The Good Doctor star Freddie Highmore on life after Bates Motel

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Playing a doctor has been somewhat of a relief for Freddie Highmore, who spent five seasons murdering people as Norman Bates on A&E’s Bates Motel. “At the end of the day I go home and feel all right,” he tells EW. “It’s the payoff of having spent so many years killing people — now I get to save them.”

If his new co-workers allow him to, that is.

Let’s rewind: ABC’s The Good Doctor, executive-produced by David Shore (House) and Daniel Dae Kim (Hawaii Five-0), follows Dr. Shaun Murphy (Highmore), a brilliant young surgeon with autism and savant syndrome who moves to San Jose, California, for a residency at the prestigious St. Bonaventure. Unfortunately, some of the hospital’s finest are reluctant to give him a chance — save Dr. Glassman (The West Wing‘s Richard Schiff), the hospital’s president and Shaun’s biggest advocate.

“The thing that I find really compelling about this show is how he has real limitations, but those limitations won’t stop him,” Shore says. “There might have to be accommodations made, but he is capable of doing great things.”

Highmore didn’t expect to find another television project so soon after Bates Motel — and by soon, we mean he read the script for The Good Doctor three days after his character Norman was killed off. “Having been fortunate enough to be on a TV show that lasted five seasons, you realize you need to choose the right thing,” he says.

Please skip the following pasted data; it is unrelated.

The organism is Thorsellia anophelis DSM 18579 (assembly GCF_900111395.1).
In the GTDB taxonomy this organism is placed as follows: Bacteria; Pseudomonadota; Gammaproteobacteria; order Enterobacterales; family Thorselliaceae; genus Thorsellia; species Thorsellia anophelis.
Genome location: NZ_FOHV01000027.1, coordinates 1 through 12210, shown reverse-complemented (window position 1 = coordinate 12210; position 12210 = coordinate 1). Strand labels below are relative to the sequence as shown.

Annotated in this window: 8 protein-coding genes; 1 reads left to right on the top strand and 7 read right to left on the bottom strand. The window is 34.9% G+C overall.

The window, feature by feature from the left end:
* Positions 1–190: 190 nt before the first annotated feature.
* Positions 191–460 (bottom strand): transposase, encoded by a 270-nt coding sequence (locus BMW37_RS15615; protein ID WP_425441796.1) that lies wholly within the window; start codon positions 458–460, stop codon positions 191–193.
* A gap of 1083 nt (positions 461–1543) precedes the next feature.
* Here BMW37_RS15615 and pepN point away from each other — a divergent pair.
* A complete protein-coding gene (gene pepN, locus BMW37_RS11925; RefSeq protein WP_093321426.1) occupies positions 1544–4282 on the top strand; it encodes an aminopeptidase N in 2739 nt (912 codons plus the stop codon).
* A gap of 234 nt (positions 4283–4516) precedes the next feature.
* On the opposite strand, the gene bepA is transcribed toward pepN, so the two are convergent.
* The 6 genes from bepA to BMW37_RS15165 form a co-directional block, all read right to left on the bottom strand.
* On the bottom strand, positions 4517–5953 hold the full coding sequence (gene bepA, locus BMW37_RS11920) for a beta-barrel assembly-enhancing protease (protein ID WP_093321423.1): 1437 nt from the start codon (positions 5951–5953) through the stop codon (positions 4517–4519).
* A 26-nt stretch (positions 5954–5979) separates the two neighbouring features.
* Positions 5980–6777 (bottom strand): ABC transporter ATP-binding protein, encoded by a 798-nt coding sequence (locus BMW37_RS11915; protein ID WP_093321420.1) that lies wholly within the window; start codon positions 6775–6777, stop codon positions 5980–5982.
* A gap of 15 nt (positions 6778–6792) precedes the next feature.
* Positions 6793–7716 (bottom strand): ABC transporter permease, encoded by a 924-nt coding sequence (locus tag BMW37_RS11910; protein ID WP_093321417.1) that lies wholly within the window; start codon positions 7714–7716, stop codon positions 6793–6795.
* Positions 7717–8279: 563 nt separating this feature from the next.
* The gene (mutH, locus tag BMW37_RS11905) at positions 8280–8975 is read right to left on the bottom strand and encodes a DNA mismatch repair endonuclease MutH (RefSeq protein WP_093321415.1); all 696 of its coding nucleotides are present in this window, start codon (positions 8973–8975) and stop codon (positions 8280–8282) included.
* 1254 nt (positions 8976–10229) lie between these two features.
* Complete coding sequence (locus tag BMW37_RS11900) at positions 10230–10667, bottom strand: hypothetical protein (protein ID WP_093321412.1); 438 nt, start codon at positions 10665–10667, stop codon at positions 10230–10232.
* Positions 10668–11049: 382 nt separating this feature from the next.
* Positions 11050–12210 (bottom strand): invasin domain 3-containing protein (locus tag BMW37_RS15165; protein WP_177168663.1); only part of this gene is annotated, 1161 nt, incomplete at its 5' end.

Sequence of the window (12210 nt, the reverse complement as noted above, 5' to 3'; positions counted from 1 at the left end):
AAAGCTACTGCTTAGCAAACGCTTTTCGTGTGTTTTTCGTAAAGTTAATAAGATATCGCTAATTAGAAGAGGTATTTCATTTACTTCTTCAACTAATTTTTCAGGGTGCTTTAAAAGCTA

What immediately drew him to this project — which is based on the 2013 Korean drama Good Doctor — was Shore’s sincere yet never saccharine writing, as well as the character. Although Shaun struggles to communicate with others, he isn’t devoid of emotions, which is how people with autism are often depicted on TV.

“What’s great about Shaun is that he has those moments of excitement and moments of joy and moments of happiness mixed in with the way he struggles,” says Highmore, who won over Shore with the depth of humanity he displayed on Bates Motel.

Says Shore, “What he was doing inspired me to think he could a play a rather unusual character, but in a sympathetic way.”

Throughout the season, we’ll see Shaun deal with a number of obstacles, both medical and more mundane. As he contends with the hospital’s arrogant head of surgery Dr. Neil Melendez (Nicholas Gonzalez) and struggles to effectively communicate diagnoses to patients and colleagues alike, he’ll also learn how to deal with having a landlord, navigating office politics, and, of course, romance. For example, he’ll make a connection with fellow resident Dr. Claire Browne (Antonia Thomas), who “is one of the first to try and understand Shaun on a deeper level, as opposed to the superficial medical level,” Highmore says.

With the help of books, documentaries, and autism expert Melissa Reiner, who’s consulting on the show, Highmore hopes to bring some authenticity to his performance. However, he emphasizes this is just a story about one person.

“It’s an impossible task and somewhat ignorant to try and claim that we’re going to be representing, through one singular individual, all people who are on the spectrum and tell everyone’s stories,” he says.

Still, the prognosis seems positive.

The Good Doctor premieres Monday, Sept. 25 at 10 p.m. ET on ABC.

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